A flat note



Damon Runyon has always been one of our favorite sportswriters, and not just because he could turn a phrase better than just about anyone else who ever lived. It was Runyon's book of short stories about lovestruck gangsters in 1931, you see, that eventually became the inspiration for the classic Broadway musical Guys and Dolls. Musicals have always helped inject a little comedy into tragic situations, and so we decided to tell the tragic story of the 2005 Orioles in the form of an off, off, off-Broadway musical. So bring your imagination and your best sense of humor. And if you hate it, well, as they say in baseball, wait till next year.

Act I, Scene I

The curtain slowly pulls back, revealing a majestic Baltimore skyline on a cool, spring night. On one side of the stage, we can see the purple glow of the Bromo Seltzer Tower, and on the other, the tacky, neon-red lights of the ESPN Zone as they flood the Inner Harbor. Even Federal Hill is visible in the distance. But center stage, at the heart of this immaculate set, our eyes can't help but focus on two of Charm City's most recognizable landmarks: Camden Yards and the B&O warehouse.

For much of the year, these landmarks are practically empty; they gather dust and cast long shadows, not unlike the regal cathedrals of Western Europe. But as the leaves begin to bud and the warm breezes start to blow in from the Chesapeake, life slowly returns to these buildings of crushed red brick. But tonight, with spring training still weeks away, all the windows in the warehouse are pitch black, save one. Up on the top floor, in a dimly lit corner office window, we see the silhouette of a proud but aging, powerful but diminutive man. As the spotlight finds his face, the audience quickly recognizes the familiar, perpetual scowl. It belongs to Orioles owner Peter Angelos.

He stands on a large stack of old Orioles media guides so he may properly gaze out the window to survey his kingdom. On the wall behind him, we see a gold-plated dartboard, with a picture of Mayor Martin O'Malley affixed to its bull's eye. Sad and somber, Angelos begins to sing in a gravelly baritone, his voice carrying across rooftops to faraway neighborhoods and into tiny bedrooms where both children and grown men sleep with Cal Ripken posters adorning their walls. It's a lament, really. The sad and reluctant song of a man who has power and respect, but craves a city's love.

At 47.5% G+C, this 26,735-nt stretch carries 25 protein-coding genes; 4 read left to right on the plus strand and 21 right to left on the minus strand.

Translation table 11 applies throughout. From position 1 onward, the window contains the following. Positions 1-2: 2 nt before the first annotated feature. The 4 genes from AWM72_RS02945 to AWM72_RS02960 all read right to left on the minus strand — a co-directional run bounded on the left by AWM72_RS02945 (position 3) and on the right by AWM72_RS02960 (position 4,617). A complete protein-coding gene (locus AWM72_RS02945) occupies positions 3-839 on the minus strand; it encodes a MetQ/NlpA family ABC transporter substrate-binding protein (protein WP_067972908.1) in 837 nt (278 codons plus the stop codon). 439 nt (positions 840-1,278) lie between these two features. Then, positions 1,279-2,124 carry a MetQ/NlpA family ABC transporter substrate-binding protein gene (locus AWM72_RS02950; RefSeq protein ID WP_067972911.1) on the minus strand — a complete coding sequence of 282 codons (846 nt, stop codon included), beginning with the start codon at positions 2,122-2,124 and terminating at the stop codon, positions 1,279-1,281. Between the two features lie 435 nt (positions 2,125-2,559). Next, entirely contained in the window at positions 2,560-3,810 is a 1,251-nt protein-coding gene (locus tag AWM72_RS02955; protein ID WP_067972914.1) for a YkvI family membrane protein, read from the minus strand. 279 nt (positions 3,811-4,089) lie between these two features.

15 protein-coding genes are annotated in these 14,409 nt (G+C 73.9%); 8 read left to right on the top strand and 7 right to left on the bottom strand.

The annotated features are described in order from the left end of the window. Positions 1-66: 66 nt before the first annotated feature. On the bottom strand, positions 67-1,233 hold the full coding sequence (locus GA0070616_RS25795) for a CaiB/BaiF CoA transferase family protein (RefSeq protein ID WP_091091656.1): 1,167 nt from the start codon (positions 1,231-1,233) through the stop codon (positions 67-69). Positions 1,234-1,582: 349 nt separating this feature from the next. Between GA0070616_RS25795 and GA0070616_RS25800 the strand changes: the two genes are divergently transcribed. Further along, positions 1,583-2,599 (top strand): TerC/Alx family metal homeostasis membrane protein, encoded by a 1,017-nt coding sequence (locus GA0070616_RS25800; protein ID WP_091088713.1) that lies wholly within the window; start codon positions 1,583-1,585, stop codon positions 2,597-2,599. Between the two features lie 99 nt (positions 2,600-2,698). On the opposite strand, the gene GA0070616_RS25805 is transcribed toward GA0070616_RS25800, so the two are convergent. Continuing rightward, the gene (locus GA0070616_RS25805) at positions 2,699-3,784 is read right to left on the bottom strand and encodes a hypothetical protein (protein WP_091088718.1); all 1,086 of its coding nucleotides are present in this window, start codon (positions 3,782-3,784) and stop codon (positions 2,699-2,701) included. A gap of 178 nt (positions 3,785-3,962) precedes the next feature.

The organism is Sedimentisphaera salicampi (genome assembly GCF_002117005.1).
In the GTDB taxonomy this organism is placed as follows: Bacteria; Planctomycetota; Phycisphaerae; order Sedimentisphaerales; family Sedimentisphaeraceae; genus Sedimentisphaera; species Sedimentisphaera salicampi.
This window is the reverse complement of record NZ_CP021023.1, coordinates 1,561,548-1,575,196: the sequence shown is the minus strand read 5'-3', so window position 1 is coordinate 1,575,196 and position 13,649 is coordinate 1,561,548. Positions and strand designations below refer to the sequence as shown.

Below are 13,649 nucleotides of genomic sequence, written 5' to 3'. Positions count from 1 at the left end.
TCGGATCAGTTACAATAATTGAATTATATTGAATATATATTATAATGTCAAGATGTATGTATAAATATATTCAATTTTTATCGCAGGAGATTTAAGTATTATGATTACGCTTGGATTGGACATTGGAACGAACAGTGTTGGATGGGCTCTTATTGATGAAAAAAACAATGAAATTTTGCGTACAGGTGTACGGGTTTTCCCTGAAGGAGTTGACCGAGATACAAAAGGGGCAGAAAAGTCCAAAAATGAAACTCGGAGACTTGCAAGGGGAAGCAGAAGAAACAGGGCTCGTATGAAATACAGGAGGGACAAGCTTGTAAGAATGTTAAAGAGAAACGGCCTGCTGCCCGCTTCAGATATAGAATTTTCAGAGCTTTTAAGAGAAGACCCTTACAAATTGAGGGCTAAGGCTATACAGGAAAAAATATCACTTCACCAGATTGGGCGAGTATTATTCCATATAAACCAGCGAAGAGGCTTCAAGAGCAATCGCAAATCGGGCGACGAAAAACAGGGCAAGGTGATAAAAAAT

"I've Grown Accustomed to Fourth Place"

(To the tune of "I've Grown Accustomed to Her Face," My Fair Lady)

I've grown accustomed to fourth place,

Down deep, I know we cannot win

I've grown accustomed to the shame

The fans say I'm to blame

Their jeers, their boos,

Each time we lose

Are second nature to me now

Like trading for an old has-been,

I know this city wants a winner but I just won't spend the dough

Even though asbestos made me rich as sin

And so

I've grown accustomed to the way

We screw up night and day

Accustomed to fourth place.

(Curtain falls.)

Act I, Scene II

All happy baseball franchises are alike. But every unhappy, incompetent, bumbling baseball franchise is unhappy, incompetent and bumbling in its own unique way. Isn't that how Tolstoy would have described it? Or at least John Steadman?

Our second scene begins as the curtain pulls back to reveal the lavish offices of Mike Flanagan and Jim Beattie, the Rosencrantz and Guildenstern of this narrative. On the desk in the middle of the room, two dust-covered suitcases filled with Confederate money - one marked "Delgado," the other "Pavano" - contribute to the office clutter. Several secretaries buzz about the room, trying to look busy, while Beattie and Flanagan repeatedly wipe the sweat from their brows.

It's a big day in the Oriole Kingdom. Spring training is just weeks away, and the team's only major offseason acquisition, Sammy Sosa, has just called to complain that he's refusing to ride in the rusty sidecar of Sidney Ponson's Harley-Davidson, which just arrived to pick him up from the airport. Sosa wants a limo. Or a helicopter. Or a monorail built that will take him directly to his hotel while playing salsa music.

Desperate to please, Beattie and Flanagan pick up separate phones, and as they begin to dial, the lights dim a bit, and the 14 secretaries in the room form a perfect chorus line in the spotlight. As the orchestra plays, the secretaries begin to sing a soft, sad ballad, a song that will soon become the theme for much of the 2005 season.

"Whatever Sammy Wants"

(To the tune of "Whatever Lola Wants," Damn Yankees)

Whatever Sammy wants,

Sammy gets!

Just ask the Cubs!

Don't you know that you can't win?

You're no exception to the rule!

He wants a big li-mo, you fools! Give in ... give in ... give in.

(Curtain falls.)

Act I, Scene III

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